President Obama has been increasingly vocal in recent months about his support for an extension of the payroll tax break approved late last year, hoping that it would help boost economic demand. Congressional Republicans have also been increasingly vocal about their opposition — in effect, the GOP is pushing for a middle-class tax increase to kick in early next year.
I argued the other day that Republicans are probably bluffing — they want the same cut as Obama, but will only approve it if they can trade it for something else. I was promptly told by a variety of people that I’m wrong, and that the GOP is genuinely hostile to any tax breaks that don’t benefit the wealthy almost exclusively. I’m beginning to think those who called me out on this have a compelling point.
Harold Meyerson has a good take today on the larger context.
America’s presumably anti-tax party wants to raise your taxes. Come January, the Republicans plan to raise the taxes of anyone who earns $50,000 a year by $1,000, and anyone who makes $100,000 by $2,000.
Their tax hike doesn’t apply to income from investments. It doesn’t apply to any wage income in excess of $106,800 a year. It’s the payroll tax that they want to raise — to 6.2 percent from 4.2 percent of your paycheck, a level established for one year in December’s budget deal at Democrats’ insistence. Unlike the capital gains tax, or the low tax rates for the rich included in the Bush tax cuts, or the carried interest tax for hedge fund operators (which is just 15 percent), the payroll tax chiefly hits the middle class and the working poor.
And when taxes come chiefly from the middle class and the poor, all those anti-tax right-wingers have no problem raising them.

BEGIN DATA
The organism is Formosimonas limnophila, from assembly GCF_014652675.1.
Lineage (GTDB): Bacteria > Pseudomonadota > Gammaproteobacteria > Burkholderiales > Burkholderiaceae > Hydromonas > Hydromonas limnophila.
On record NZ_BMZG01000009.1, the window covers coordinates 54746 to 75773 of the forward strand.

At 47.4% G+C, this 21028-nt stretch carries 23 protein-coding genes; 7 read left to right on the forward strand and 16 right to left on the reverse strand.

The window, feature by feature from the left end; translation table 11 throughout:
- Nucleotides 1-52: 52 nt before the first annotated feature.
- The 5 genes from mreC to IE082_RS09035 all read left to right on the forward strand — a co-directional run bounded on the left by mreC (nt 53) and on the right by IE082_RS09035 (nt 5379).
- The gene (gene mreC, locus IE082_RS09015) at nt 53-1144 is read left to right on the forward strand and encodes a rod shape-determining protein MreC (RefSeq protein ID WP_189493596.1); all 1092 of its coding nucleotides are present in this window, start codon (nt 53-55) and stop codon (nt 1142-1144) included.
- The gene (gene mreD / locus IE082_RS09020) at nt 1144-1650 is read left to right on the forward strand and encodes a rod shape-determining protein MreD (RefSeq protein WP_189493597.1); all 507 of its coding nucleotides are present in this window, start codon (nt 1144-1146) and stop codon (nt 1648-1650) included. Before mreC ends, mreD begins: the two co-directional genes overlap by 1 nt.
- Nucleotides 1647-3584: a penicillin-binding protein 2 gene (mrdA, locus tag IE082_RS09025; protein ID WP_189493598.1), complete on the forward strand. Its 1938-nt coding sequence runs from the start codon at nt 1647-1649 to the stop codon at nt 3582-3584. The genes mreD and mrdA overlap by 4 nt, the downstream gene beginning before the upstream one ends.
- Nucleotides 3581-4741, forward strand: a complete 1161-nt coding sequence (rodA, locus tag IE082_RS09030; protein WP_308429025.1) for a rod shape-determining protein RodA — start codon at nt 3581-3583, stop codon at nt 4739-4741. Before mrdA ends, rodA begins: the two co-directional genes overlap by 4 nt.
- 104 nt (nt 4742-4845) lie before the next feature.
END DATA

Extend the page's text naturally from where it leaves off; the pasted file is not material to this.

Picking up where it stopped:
The debate is pretty striking. The same Republicans who’ve fought tooth and nail for tax cuts for millionaires and billionaires, without even trying to pay for them, are balking at keeping a middle-class break in place. Indeed, the same Republicans who themselves advocated for the payroll tax break are now saying deficit reduction is more important than middle-class workers having a little more money in their paychecks.
James Fallows added yesterday, “I had thought that Republican absolutism about taxes, while harmful to the country and out of sync with even the party’s own Reaganesque past, at least had the zealot’s virtue of consistency. Now we see that it can be set aside when it applies to poorer people, and when setting it aside would put maximum drag on the economy as a whole.”
It’s against this backdrop that House Majority Leader Eric Cantor (R-Va.) publishes op-eds accusing the Obama administration of having a “pro-tax agenda.” The irony is rich.
Given all of this, Democrats are starting to look at this issue as a valuable political opportunity. In fact, Sam Stein reported yesterday that the Democratic National Committee intends to make the payroll tax cut a key issue in the coming months, intended to put Republicans on the defensive and highlight the GOP’s antipathy towards the middle class.
If for no other reason, the political dynamic seems likely to push Republicans to cave on this, even if they oppose the policy. After all, do they really want to let Obama become the champion of middle-class tax cuts, while the GOP gets branded as the party that raised taxes on working people during a weak economy?